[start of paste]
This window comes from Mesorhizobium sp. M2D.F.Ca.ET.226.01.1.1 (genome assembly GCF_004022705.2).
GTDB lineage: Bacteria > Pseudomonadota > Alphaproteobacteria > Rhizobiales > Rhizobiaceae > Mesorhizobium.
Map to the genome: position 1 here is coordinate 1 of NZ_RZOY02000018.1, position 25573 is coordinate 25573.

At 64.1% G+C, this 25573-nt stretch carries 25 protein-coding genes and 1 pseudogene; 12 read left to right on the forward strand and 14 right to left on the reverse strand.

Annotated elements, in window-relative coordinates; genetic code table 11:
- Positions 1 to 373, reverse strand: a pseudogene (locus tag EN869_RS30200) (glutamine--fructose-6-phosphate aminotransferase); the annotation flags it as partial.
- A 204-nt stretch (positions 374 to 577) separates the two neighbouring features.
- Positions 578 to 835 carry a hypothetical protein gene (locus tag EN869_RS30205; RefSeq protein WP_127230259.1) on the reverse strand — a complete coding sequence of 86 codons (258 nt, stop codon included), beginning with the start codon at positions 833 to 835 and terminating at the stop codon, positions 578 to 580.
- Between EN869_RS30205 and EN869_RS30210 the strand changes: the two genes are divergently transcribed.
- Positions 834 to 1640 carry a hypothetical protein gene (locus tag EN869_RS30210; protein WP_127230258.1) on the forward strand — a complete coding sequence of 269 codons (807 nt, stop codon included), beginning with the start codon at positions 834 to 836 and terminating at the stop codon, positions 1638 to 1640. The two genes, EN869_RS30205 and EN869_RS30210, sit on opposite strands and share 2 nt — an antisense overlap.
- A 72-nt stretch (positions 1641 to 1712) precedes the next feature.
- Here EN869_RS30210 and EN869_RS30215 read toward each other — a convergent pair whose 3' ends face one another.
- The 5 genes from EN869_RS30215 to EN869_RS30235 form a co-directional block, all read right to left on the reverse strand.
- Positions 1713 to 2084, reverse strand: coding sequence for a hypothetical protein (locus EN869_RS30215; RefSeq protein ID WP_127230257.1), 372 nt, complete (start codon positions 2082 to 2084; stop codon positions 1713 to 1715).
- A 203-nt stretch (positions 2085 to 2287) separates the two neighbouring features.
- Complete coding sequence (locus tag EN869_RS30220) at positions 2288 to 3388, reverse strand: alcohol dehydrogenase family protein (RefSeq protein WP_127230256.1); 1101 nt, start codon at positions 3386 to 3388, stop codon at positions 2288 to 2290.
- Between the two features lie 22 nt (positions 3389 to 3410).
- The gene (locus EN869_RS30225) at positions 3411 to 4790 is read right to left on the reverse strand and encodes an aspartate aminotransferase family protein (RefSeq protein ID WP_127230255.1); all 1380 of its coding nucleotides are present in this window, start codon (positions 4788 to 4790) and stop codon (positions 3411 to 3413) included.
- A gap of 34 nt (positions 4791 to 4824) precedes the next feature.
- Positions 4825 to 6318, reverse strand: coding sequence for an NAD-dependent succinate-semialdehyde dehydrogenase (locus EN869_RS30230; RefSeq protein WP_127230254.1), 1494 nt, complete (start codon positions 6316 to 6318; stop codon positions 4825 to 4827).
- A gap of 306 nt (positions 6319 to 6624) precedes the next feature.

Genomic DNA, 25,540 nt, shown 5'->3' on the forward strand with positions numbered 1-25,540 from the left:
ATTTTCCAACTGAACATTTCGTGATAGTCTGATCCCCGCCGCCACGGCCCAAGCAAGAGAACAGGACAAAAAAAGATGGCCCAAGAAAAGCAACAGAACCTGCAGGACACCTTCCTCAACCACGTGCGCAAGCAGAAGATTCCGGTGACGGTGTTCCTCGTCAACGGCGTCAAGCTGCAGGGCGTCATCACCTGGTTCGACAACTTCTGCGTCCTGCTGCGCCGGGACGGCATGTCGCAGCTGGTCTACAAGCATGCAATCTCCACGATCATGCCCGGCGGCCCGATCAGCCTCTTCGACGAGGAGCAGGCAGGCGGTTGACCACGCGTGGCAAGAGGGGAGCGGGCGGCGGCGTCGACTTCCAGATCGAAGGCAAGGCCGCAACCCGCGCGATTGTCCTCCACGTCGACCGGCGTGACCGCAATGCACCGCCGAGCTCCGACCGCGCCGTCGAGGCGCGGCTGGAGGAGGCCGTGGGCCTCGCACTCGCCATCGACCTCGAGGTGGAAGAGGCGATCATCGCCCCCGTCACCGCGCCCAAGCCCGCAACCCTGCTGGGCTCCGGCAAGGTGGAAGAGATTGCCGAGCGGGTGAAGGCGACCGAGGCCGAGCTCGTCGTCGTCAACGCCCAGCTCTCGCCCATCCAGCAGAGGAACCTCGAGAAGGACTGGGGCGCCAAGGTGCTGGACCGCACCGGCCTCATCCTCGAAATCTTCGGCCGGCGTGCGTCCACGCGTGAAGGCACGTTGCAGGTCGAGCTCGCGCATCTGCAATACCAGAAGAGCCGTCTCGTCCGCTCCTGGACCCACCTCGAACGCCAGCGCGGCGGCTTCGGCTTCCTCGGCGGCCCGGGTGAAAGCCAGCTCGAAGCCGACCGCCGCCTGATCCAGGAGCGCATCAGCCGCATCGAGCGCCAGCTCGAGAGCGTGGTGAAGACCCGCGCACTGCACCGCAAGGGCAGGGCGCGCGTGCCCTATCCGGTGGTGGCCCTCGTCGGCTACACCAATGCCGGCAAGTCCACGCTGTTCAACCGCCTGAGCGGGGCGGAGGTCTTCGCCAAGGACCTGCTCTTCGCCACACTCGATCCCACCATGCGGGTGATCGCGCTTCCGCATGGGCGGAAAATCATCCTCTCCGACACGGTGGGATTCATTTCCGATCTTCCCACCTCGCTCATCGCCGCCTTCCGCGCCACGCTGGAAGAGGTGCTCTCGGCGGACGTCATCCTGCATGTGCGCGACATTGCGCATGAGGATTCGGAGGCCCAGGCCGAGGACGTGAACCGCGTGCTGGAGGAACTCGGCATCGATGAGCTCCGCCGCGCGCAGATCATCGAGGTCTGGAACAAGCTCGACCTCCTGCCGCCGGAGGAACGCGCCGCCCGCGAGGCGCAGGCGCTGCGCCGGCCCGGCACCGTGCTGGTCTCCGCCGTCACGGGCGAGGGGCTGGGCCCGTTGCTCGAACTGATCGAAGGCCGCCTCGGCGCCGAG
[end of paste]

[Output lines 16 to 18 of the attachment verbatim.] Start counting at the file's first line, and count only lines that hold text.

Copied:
- Complete coding sequence (locus tag EN869_RS30220) at positions 2288 to 3388, reverse strand: alcohol dehydrogenase family protein (RefSeq protein WP_127230256.1); 1101 nt, start codon at positions 3386 to 3388, stop codon at positions 2288 to 2290.
- Between the two features lie 22 nt (positions 3389 to 3410).
- The gene (locus EN869_RS30225) at positions 3411 to 4790 is read right to left on the reverse strand and encodes an aspartate aminotransferase family protein (RefSeq protein ID WP_127230255.1); all 1380 of its coding nucleotides are present in this window, start codon (positions 4788 to 4790) and stop codon (positions 3411 to 3413) included.